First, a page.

Arizona State honors Matthew Whitaker, accused of plagiarismHistorians in the News
tags: plagiarism, Matthew Whitaker
The Cabinet received quite a bit of mail today, most of it hot to the touch. Hot with the indignation of ASU students and faculty reporting that the University has seen fit to bestow its 2015 "Pioneer Award" on Professor Matthew C. Whitaker. The cheerful announcement that Professor Whitaker has been honored by the University for "long-term dedication to the quality of life of African Americans" did not, somehow, elicit cries of "Well done!" Instead, observers noted that since Professor Whitaker has publicly brought shame on the university three times within two years, and has repeatedly committed actions that would cause students to be penalized or even expelled, he should not be given an award.
The Cabinet was in a mellow mood, and initially thought, well, it's an award for public service; Professor Whitaker is part of the public; giving him the award does him a service; what's not to like? On second thought, yeah. It's appalling. And the Cabinet is additionally unsettled by the fact that even had Professor Whitaker not been a plagiarist, his long-term dedication to the quality of life of African Americans appears to consist entirely of being an extremely well-paid professor of African-American history and the director of the Center for Race and Democracy at Arizona State University. Thus the University has given Matthew C. Whitaker an award for occupying the lucrative position the University has given him. And when those disgusted by serial plagiarizing suggest the professor should be gently encouraged to put his talents to different use, the University can respond, "But he wins awards! We ought to know, because we give them to him!" Why, yes.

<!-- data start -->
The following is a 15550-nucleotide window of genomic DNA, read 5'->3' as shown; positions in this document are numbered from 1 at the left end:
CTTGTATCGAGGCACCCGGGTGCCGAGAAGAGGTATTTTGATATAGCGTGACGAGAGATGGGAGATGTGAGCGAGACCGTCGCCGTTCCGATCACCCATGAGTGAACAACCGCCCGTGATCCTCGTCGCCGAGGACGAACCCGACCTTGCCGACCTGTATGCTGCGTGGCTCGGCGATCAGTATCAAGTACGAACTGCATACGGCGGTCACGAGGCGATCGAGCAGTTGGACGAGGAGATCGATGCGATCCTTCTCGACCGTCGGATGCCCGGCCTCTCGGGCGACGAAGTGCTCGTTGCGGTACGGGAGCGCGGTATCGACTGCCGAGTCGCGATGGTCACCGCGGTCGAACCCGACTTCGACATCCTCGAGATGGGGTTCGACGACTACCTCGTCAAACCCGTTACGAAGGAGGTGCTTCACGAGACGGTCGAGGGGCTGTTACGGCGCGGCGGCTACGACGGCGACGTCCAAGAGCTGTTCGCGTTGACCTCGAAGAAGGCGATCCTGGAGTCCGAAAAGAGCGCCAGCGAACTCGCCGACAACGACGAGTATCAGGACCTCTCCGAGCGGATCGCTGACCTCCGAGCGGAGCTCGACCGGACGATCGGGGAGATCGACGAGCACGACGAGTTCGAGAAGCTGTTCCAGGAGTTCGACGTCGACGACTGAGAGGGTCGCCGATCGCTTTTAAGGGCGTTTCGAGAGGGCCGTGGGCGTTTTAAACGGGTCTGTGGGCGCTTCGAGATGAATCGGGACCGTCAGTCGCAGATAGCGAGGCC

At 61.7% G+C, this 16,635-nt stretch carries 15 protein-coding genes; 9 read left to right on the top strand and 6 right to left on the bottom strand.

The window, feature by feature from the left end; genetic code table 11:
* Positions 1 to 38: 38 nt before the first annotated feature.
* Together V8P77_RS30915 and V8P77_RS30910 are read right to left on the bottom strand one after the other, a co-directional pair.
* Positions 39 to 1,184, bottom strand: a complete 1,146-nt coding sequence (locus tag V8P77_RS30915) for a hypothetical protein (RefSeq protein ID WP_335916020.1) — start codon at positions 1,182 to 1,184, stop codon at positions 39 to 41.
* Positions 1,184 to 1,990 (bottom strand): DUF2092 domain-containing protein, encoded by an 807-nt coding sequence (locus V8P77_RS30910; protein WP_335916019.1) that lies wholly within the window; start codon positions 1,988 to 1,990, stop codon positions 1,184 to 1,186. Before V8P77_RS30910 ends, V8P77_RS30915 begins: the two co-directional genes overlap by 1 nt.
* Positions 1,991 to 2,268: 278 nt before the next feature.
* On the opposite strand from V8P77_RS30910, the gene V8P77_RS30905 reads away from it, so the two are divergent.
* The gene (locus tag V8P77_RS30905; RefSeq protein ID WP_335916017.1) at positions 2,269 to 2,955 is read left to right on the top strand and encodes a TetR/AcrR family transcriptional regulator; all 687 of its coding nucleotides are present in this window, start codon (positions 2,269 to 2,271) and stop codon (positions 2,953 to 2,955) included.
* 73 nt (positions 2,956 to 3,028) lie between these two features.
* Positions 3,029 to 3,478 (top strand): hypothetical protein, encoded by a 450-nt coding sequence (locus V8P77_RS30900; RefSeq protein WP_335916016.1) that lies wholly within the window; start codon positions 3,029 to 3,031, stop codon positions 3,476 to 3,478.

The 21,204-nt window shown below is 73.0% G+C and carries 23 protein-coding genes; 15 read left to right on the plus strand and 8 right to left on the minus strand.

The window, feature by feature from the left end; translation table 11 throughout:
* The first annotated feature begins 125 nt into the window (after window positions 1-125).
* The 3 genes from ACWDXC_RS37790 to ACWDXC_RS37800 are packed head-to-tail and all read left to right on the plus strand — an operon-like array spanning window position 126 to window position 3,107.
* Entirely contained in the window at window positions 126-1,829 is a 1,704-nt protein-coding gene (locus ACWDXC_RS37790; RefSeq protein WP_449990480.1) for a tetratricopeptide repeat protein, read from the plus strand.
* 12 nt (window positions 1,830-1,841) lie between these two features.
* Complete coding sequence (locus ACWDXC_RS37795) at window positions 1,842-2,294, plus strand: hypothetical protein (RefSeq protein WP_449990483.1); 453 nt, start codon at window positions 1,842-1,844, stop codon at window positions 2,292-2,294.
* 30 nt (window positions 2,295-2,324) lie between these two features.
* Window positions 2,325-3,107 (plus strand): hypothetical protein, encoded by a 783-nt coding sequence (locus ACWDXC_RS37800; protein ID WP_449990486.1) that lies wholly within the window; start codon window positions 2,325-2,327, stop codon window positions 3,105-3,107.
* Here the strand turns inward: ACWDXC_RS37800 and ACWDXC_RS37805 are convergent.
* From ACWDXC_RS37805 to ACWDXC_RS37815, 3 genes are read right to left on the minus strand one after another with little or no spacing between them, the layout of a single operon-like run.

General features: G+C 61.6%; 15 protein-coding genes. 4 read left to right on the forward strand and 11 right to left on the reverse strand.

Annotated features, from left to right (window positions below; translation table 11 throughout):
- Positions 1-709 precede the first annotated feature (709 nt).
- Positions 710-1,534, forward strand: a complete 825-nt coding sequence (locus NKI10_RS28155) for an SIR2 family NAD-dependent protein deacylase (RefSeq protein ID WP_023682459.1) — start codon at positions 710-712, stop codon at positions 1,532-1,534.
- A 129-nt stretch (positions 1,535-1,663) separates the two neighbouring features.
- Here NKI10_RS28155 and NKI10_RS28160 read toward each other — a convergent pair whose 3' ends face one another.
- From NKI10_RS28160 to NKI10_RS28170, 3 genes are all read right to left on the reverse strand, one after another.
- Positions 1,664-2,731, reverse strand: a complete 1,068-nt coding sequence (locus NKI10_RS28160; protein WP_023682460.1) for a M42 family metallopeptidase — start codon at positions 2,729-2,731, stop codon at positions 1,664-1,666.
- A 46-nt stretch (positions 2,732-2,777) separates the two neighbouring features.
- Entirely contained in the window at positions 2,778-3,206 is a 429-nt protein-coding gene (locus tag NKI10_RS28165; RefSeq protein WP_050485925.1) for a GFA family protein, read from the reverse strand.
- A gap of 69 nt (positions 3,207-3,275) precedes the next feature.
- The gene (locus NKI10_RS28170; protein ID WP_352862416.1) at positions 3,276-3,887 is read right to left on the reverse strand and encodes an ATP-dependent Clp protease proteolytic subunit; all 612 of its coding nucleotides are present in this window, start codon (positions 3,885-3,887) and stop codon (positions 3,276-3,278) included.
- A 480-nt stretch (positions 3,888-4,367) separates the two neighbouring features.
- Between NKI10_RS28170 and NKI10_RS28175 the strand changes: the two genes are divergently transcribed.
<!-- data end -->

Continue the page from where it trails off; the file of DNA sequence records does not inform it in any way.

Perhaps next year, ASU will give Matthew Whitaker a special award for having won a lot of awards from ASU. Or perhaps Arizona State, which prides itself on its commitment to sustainability, will give Professor Matthew C. Whitaker an award for having steadfastly declined to expand the footprint of human knowledge. APS, the power company who is the Center's corporate sponsor -- and on whose behalf Professor Whitaker continues to write articles deploring net metering, all without disclosing his financial relationship to the power company -- would surely approve: Arizona State University Reuse, Recycle, and Repurpose Award for Scholars. That, Professor Whitaker does indeed deserve.